In this tutorial, we will create two new components, one deriving from Control, the other deriving from UserControl, that both include the possibility to initiate drag-and-drop.
  • Let's create a new project in Visual Studio, name it MyDragDrop.
  • Create a User Control (name it MyUserControl.cs) and a custom control (name it MyControl.cs) and - if you wish - add some fancy code to display something within the control (but this is not the point of this tutorial.)
  • Edit the code of those two files, and add the partial keyword to the class definitions, otherwise you won't be able to mix additional code from another source code file.

MyControl.cs:
namespace MyDragDrop
{
    public partial class MyControl : Control
    {
    }
}
  • Create the Mixin template. By convention, mixin template files end in Mixin.cs. At first, don't put any code in the class. Note that here also you need to use the partial keyword.

DragAndDropMixin.cs:
namespace MyDragDrop
{
    public partial class DragAndDropMixin
    {
    }
}
  • Add two (empty for now) code files to the project : MyUserControl.Mixin.DragAndDrop.cs and MyControl.Mixin.DragAndDrop.cs.
  • Copy Myxin.exe to the project directory, and execute it. Notice that now our two code files were replaced by copies of the mixin file, with the class name changed. Notice also that we did not have to configure anything... From the name MyUserControl.Mixin.DragAndDrop.cs, Myxin knows that it must include DragAndDropMixin.cs and rename the class to MyUserControl.
  • You can compile your project to see that it works (and does nothing)
  • Now it's time to intercept the OnMouseDown event in our mixin class. Unfortunately, you have to know what to type, because Intellisense will not work : our DragAndDropMixin class does not derive from a base class that has a virtual method OnMouseDown. And also, the source code will not compile, for exactly the same reason. We absolutely need to make DragAndDropMixin to derive from a class that already has an OnMouseDown virtual method.
    • We cannot simply add a derivation from Control into the DragAndDropMixin.cs, since that would be copied into all our target implementation files, and produce compilation errors there.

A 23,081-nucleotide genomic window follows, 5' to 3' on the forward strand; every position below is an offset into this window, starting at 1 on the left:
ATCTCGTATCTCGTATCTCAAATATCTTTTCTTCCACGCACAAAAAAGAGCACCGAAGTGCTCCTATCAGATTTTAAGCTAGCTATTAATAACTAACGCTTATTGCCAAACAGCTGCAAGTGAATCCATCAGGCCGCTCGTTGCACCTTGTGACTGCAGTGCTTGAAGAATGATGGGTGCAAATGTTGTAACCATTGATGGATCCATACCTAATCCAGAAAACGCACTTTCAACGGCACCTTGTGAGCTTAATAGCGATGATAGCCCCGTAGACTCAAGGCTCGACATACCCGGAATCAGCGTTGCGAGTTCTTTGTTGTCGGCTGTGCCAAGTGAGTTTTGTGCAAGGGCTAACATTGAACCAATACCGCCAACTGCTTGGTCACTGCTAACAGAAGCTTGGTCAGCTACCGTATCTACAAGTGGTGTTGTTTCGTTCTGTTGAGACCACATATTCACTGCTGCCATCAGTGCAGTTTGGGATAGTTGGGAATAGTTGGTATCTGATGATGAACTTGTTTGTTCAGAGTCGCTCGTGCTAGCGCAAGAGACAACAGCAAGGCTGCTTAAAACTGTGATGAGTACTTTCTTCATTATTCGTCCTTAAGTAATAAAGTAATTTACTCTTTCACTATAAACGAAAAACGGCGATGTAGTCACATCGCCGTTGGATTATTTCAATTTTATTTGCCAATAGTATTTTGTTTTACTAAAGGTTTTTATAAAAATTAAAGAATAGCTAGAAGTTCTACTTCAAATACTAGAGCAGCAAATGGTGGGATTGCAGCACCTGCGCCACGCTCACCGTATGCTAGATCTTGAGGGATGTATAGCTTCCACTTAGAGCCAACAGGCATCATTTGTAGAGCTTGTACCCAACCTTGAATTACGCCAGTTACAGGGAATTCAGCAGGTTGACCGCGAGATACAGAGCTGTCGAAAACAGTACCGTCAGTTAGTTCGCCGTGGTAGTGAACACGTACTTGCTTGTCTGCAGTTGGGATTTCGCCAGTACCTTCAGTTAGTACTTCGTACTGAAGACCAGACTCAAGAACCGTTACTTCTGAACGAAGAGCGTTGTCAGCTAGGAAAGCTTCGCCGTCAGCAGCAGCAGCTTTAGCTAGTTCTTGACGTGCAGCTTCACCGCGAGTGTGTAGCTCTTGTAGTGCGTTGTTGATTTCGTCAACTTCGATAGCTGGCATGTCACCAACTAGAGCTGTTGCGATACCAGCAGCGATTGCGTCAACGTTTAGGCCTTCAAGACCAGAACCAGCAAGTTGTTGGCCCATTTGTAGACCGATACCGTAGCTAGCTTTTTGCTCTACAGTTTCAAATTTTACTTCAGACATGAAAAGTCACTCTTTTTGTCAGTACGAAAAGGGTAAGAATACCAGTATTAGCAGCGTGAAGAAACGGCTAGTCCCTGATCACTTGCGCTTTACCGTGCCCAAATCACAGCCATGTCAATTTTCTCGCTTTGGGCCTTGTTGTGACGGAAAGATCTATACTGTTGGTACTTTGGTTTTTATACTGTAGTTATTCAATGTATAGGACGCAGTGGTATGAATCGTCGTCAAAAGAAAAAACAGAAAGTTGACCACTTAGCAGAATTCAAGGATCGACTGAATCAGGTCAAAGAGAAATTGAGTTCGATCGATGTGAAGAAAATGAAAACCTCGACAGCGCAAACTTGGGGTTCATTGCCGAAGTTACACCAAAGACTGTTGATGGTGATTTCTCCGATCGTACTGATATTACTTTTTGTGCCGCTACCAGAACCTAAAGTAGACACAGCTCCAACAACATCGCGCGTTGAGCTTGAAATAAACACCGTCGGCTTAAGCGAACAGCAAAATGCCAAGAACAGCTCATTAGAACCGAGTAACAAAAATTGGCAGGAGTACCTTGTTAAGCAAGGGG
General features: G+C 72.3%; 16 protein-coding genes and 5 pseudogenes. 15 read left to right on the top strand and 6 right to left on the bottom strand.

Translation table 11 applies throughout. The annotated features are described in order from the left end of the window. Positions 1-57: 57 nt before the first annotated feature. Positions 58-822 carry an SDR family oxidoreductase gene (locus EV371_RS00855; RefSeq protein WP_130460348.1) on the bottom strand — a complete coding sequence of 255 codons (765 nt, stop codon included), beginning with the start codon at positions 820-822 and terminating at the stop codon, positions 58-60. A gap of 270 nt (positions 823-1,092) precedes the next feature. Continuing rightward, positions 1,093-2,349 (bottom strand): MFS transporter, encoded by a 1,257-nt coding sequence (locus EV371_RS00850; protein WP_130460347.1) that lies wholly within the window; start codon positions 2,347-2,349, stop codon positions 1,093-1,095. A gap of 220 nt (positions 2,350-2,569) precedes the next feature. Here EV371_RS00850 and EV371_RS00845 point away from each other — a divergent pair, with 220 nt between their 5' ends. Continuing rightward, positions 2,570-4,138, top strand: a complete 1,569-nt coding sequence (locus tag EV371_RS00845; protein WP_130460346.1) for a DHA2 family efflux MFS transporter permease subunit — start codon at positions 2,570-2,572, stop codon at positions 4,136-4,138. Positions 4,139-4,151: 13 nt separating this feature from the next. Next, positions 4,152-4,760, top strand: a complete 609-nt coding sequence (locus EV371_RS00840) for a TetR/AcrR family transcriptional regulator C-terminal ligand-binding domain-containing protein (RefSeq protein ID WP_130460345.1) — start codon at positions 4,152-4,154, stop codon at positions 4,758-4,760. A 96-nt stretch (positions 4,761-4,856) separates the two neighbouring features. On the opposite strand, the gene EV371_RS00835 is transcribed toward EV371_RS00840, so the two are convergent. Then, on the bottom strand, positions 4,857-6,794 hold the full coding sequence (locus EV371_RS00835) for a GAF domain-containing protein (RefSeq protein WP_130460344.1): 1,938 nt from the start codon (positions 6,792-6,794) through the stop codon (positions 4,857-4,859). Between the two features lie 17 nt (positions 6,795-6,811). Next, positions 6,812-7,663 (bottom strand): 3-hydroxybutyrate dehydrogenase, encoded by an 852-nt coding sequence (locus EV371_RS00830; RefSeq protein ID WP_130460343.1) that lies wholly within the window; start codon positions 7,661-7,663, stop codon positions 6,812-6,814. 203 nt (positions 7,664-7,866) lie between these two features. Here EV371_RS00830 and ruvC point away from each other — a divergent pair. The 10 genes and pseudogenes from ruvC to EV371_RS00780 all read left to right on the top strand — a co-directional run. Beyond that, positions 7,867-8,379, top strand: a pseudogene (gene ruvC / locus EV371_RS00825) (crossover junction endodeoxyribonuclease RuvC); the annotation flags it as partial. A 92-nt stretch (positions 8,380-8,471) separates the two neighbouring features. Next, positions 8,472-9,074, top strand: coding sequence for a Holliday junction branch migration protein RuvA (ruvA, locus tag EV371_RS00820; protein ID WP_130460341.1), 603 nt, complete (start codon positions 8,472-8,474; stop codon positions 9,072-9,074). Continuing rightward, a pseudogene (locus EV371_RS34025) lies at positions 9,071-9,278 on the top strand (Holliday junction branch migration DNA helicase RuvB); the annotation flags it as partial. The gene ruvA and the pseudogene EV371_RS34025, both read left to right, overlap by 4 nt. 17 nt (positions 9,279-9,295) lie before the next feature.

• However, we can use the fact that since DragAndDropMixin.cs defines the class as partial, we can add another source code file that will not be copied in the target class. By convention, this file ends in .Glue.cs :

DragAndDropMixin.Glue.cs:
namespace MyDragDrop
{
    public partial class DragAndDropMixin : Control
    {
    }
}
  • We can now go back to the DragAndDropMixin.cs file, and type override to see Intellisense jump into action. Our DragDropMixin.cs file now looks like:

DragDropMixin.cs:
namespace MyDragDrop
{
    public partial class DragAndDropMixin
    {
        protected override void OnMouseDown (System.Windows.Forms.MouseEventArgs e)
        {
            base.OnMouseDown (e);
            DoDragDrop (this, DragDropEffects.All);
        }
    }
}
  • Rerun the myxin.exe tool into the source directory. Both MyControl.Mixin.DragAndDrop.cs and MyUserControl.Mixin.DragAndDrop.cs now contain the appropriate code to intercept MouseDown.
  • Build the project.
  • We now have a project with classes MyControl and MyUserControl that implement drag and drop...

Further down the road

You can do many more things that will be covered later:
  • In your project, go to the properties of files DragAndDropMixin.cs and DragAndDropMixin.Glue.cs and mark their build action as None instead of Compile so they won't be includd in the executable
  • You can define an interface for your added functionality, effectively simulating multiple inheritance.
  • And much more...

Last edited Jan 9, 2010 at 6:12 PM by sleclercq, version 10

Comments

No comments yet.